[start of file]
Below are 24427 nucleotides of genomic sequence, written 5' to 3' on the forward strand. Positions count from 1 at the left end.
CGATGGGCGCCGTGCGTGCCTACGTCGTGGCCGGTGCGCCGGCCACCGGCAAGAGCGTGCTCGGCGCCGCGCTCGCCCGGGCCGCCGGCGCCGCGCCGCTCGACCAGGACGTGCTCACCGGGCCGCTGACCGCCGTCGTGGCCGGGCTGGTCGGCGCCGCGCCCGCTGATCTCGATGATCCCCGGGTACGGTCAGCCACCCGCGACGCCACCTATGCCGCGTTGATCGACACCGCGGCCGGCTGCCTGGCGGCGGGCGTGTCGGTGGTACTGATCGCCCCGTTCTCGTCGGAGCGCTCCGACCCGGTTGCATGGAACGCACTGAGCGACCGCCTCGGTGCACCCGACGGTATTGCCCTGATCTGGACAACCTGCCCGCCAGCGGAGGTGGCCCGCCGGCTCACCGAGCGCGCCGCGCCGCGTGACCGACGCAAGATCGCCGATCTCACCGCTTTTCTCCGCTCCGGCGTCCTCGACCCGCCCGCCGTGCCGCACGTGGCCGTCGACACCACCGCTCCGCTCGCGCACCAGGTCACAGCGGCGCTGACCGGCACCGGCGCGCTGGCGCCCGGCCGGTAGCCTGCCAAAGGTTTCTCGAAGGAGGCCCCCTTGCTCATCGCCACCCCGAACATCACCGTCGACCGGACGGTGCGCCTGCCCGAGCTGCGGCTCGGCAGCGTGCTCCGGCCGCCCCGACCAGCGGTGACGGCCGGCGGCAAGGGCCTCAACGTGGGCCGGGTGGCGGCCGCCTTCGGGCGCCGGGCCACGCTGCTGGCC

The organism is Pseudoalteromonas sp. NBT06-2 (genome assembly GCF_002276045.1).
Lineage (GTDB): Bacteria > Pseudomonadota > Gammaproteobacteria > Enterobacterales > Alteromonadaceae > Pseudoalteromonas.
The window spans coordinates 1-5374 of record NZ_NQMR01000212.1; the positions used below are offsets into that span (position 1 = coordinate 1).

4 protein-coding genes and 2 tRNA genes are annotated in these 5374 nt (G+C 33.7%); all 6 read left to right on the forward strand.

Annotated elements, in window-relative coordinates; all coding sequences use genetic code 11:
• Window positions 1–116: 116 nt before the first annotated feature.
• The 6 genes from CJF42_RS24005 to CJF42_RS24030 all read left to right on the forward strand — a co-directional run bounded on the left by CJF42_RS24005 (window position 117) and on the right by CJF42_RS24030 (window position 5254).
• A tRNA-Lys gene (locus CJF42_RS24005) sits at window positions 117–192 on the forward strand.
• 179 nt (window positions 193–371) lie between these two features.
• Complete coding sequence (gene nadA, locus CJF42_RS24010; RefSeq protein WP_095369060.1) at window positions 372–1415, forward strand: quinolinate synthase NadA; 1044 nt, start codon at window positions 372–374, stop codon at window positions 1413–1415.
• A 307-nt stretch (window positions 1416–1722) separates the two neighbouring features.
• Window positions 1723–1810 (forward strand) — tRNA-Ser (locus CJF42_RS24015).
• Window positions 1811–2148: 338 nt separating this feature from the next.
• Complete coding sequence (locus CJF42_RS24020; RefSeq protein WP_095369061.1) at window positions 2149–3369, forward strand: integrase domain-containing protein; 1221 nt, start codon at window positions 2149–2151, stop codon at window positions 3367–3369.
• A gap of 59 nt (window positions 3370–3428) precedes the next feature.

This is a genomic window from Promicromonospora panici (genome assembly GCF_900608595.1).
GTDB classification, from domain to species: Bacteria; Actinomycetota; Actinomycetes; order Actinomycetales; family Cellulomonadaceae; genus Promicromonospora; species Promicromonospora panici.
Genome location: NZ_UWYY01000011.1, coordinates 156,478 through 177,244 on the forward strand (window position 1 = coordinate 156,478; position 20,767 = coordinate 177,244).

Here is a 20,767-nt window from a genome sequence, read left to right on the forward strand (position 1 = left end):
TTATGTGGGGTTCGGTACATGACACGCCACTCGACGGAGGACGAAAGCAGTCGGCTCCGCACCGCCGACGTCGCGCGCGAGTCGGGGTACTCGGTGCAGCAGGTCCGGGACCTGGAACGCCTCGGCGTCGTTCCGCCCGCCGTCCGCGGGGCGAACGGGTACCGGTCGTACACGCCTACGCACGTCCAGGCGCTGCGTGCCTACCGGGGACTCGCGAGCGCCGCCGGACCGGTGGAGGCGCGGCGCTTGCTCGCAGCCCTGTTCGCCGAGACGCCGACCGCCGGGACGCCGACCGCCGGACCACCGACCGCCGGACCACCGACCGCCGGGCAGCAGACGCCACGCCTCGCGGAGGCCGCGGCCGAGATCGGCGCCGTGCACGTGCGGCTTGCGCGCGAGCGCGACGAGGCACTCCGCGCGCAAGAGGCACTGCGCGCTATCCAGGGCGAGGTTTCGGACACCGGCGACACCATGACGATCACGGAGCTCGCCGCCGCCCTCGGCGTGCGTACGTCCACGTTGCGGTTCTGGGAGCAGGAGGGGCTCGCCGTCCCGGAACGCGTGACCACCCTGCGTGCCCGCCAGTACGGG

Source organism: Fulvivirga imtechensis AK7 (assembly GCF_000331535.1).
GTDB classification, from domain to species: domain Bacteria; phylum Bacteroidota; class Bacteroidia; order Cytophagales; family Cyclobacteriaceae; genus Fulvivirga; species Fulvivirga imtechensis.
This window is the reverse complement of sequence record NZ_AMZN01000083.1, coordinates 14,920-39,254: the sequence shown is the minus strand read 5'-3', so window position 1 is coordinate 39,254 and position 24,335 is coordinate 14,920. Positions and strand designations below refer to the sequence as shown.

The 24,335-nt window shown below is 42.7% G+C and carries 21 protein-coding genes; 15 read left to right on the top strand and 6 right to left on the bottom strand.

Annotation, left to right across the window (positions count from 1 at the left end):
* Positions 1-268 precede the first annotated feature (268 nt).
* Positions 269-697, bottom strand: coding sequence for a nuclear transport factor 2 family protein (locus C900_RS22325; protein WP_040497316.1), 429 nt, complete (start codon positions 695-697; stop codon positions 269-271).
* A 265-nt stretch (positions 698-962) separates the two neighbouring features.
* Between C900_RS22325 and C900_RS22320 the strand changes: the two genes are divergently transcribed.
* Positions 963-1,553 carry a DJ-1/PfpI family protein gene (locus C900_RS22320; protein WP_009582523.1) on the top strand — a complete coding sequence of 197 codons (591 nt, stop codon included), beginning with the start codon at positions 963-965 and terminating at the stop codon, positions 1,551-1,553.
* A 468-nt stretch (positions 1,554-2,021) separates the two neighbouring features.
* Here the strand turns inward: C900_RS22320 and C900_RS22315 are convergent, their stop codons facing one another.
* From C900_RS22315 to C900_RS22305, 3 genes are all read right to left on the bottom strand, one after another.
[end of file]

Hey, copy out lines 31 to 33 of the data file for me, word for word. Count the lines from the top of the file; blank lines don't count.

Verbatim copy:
* Between C900_RS22325 and C900_RS22320 the strand changes: the two genes are divergently transcribed.
* Positions 963-1,553 carry a DJ-1/PfpI family protein gene (locus C900_RS22320; protein WP_009582523.1) on the top strand — a complete coding sequence of 197 codons (591 nt, stop codon included), beginning with the start codon at positions 963-965 and terminating at the stop codon, positions 1,551-1,553.
* A 468-nt stretch (positions 1,554-2,021) separates the two neighbouring features.